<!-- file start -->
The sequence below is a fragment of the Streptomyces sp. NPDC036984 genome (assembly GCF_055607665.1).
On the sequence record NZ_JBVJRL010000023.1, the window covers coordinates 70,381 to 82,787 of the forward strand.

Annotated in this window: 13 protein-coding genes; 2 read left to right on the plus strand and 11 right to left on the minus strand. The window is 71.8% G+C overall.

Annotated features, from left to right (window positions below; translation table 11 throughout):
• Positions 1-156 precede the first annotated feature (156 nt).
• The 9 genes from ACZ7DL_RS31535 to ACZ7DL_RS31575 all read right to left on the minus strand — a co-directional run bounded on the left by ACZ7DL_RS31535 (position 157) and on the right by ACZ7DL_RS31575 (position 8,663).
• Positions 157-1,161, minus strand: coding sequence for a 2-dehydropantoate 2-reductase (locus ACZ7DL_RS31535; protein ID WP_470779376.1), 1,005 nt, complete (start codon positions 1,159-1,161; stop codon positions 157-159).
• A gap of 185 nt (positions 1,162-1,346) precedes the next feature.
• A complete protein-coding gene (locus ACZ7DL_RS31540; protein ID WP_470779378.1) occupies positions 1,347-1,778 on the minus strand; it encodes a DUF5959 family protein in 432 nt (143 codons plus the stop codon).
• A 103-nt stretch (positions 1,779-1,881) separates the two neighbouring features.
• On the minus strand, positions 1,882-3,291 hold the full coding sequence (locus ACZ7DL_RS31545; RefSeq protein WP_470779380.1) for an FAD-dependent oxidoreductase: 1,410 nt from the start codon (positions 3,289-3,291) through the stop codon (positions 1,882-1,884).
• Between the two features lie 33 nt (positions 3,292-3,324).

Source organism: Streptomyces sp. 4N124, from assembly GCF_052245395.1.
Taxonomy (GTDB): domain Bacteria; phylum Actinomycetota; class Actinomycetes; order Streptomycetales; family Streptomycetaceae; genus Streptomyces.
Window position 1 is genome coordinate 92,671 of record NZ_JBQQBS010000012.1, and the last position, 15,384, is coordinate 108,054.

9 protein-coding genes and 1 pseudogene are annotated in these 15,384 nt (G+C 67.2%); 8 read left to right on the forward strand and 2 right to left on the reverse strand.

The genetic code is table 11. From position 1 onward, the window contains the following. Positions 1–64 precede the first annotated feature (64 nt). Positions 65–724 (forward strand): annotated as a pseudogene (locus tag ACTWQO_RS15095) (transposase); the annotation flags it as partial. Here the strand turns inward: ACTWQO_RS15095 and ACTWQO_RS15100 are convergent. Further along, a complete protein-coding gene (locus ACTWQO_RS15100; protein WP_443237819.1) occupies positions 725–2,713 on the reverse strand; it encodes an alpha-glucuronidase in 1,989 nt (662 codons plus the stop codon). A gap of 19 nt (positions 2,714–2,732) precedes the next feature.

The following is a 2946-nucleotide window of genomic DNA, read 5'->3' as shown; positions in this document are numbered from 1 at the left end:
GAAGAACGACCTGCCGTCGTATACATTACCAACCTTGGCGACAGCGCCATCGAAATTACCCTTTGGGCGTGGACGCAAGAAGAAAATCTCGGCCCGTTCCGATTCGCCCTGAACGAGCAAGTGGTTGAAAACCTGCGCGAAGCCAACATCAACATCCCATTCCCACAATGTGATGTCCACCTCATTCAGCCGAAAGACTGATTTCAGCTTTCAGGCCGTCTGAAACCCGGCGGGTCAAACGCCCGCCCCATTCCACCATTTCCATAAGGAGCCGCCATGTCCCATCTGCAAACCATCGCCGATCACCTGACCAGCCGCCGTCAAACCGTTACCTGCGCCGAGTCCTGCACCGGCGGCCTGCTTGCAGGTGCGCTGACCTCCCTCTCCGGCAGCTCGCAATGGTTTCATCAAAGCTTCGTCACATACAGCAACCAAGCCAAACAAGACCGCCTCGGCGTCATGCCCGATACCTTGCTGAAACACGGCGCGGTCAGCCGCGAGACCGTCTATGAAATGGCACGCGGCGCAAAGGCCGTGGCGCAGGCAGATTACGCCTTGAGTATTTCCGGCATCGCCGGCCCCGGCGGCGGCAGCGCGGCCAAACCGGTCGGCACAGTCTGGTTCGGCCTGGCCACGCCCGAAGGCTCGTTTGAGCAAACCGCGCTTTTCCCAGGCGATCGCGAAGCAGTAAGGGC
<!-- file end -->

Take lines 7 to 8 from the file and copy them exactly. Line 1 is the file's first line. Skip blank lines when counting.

• Positions 157-1,161, minus strand: coding sequence for a 2-dehydropantoate 2-reductase (locus ACZ7DL_RS31535; protein ID WP_470779376.1), 1,005 nt, complete (start codon positions 1,159-1,161; stop codon positions 157-159).
• A gap of 185 nt (positions 1,162-1,346) precedes the next feature.